Dharma is for people.
There is one thing about the Dharma that I am completely sure of: the Dharma is for people. The Buddha’s teachings are not a cold philosophy designed merely to rearrange the concepts in our minds, they are a living act of compassion intended to show us how to open our hearts. I learned this truth just as everyone must learn it—by living life and applying the Buddha’s teachings to what I saw. I hope that by describing a few of my experiences, I will help readers understand my approach to the Dharma and why I feel so certain that the Dharma is something that must be practiced with other people, among other people, and for other people.
There is a saying, “Talking about the Dharma for ten minutes is not as valuable as practicing it for one minute.” The essays in this book have been presented to help people learn the profound teachings of Sakyamuni Buddha. They have not been presented as mere ideas, to be held apart from life. To learn the Dharma and not practice it would be tragic! It is my greatest hope that everyone who reads this book will also practice the teachings contained within it. Chanting the Buddha’s name or being consistent about meditation is like cooking. Our effort should be consistent, like the fire under a pot of rice. If we light the stove and then turn it off again, we will not succeed in preparing our meal. But if we apply the right amount of heat for the correct length of time, we will benefit from our effort. This is the wisdom of thousands of years of Buddhist practice. When we focus on these teachings and allow ourselves to be receptive to them, our lives will be filled with compassion and we will learn the way to the truth.
Buddhist practice must start with who we are and what we do.
. First we learn to control the negative impulses of the body. This is morality. Then we learn to control the mind. This is meditation. Then we learn to understand the deep truths of life. This is wisdom. Each stage depends on the one before it. When I was a young man we spent many long hours meditating. Like many Chinese monasteries, Qixia Shan Monastery taught a mixture of Pure Land and Chan teachings. Sometimes we chanted Amitabha Buddha’s name and sometimes we simply meditated on the Buddha nature within us. These two practices fit together quite well because the first teaches us to be humble enough to rely on the Buddha, while the second teaches us to be wise enough to rely on ourselves.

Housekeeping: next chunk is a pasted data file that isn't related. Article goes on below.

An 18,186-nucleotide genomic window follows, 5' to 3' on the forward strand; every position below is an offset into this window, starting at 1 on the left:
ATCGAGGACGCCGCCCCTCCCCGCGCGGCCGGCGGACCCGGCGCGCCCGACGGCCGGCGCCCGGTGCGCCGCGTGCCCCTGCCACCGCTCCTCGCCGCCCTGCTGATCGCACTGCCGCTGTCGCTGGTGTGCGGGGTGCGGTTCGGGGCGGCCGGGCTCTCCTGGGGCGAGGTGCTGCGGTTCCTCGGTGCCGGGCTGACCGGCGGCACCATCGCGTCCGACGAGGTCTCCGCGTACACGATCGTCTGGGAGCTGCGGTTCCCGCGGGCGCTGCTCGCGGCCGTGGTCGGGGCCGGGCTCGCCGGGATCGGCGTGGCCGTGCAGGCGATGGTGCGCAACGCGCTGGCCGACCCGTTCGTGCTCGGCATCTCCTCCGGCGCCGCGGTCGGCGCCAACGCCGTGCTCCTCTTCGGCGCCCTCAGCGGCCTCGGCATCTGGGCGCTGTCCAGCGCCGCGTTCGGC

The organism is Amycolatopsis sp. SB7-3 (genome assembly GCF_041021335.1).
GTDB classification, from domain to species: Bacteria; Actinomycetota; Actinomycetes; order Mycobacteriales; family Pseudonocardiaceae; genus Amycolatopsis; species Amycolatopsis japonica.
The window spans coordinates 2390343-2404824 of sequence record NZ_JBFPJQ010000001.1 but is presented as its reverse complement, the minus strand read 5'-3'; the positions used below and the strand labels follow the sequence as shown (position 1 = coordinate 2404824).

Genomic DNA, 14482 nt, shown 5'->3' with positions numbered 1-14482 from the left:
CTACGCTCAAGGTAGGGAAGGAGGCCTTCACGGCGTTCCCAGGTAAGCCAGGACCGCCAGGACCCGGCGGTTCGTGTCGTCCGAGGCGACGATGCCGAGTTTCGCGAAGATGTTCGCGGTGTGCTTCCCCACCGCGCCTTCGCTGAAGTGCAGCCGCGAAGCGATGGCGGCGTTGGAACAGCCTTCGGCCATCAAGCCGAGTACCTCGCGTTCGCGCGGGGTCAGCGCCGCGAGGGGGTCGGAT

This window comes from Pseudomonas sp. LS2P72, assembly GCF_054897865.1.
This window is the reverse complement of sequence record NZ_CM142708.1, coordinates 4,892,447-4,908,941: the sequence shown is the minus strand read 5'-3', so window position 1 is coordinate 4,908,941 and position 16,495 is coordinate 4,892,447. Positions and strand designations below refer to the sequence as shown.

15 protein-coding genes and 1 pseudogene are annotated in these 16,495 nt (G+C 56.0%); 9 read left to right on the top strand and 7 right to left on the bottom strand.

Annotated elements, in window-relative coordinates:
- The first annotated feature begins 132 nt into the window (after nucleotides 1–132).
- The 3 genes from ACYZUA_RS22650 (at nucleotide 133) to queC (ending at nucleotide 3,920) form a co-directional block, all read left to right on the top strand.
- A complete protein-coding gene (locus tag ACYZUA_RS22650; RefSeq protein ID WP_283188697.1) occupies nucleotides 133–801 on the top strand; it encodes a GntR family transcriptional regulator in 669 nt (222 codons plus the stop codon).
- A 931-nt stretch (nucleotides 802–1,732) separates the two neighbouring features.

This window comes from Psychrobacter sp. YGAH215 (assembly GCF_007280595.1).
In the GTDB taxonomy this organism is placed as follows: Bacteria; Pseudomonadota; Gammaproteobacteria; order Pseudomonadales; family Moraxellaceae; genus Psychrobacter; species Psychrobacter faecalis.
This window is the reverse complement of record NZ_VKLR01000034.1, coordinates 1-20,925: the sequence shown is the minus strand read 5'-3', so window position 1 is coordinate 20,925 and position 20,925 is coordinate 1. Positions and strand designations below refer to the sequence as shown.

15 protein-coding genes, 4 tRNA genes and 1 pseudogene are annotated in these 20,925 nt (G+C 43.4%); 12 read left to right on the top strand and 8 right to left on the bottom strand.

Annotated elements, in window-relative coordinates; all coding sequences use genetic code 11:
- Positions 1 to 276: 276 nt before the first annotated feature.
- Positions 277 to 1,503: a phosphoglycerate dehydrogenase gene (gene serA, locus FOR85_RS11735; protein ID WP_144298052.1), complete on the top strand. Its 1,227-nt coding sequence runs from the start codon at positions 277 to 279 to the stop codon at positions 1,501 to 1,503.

Meditation is an essential part of Buddhist practice, but no one should think that meditation is all that there is to Buddhism. The deepest truth that I learned in the meditation hall at Qixia Shan monastery is that the mind in meditation is the mind of all sentient beings, and that it is the mind of all Buddhas. Meditation is a door; what goes through the door is our compassion for others.
The purpose of meditation is to make the mind tranquil so that the distraction of deluded thinking can settle. As these thoughts settle, a higher awareness begins to appear. In Buddhist writings, the mind is sometimes compared to a pool of water. Its original nature is clear and pure, and it becomes cloudy only when the silt of delusion is stirred up in it. Meditation is a way of letting the silt in the pool settle. Once it has settled, everything becomes clear. Probably the greatest lesson that we can learn from sitting meditation is that mental clarity can also be achieved in all other situations. Once we become accomplished at sitting meditation, we will begin to see that it is possible to meditate while standing, or walking, or doing just about anything.
The biggest single reason that people do not gain much from their practice or drop it entirely is that they do not properly balance practice and learning.
Due to this imbalance, they lose heart and conclude that there is nothing to be gained from the Dharma. If our understanding of the Dharma is based only on words or ideas, we will not have deep understanding. The purpose of chanting and meditation is to show us that the insights of the Buddha are real. When we experience them in meditation, or when we are inspired by them in chanting, we renew ourselves and empower ourselves to continue the long process of introspection and moral growth that is the path to awakening.
If you feel yourself lagging in your studies or becoming bored with the Dharma, find a good place to meditate, or seek out an opportunity to join a retreat. You will be transformed by the experience. With practice the benefits of meditation can be brought into the mind very quickly. With practice we learn to see the Buddha within, and not to look outside.
My single greatest ambition has always been to disseminate the Dharma through writing. Only the written word survives the ages. I learned the Dharma largely from the writings of others and I feel that it is my duty to try to pass it on in good condition. The truths contained in the Dharma transcend language, and yet the medium that people use for conveying those truths is language. I hope that readers of this small book will enjoy the words that follow as they profit from the deep wisdom of the Buddha.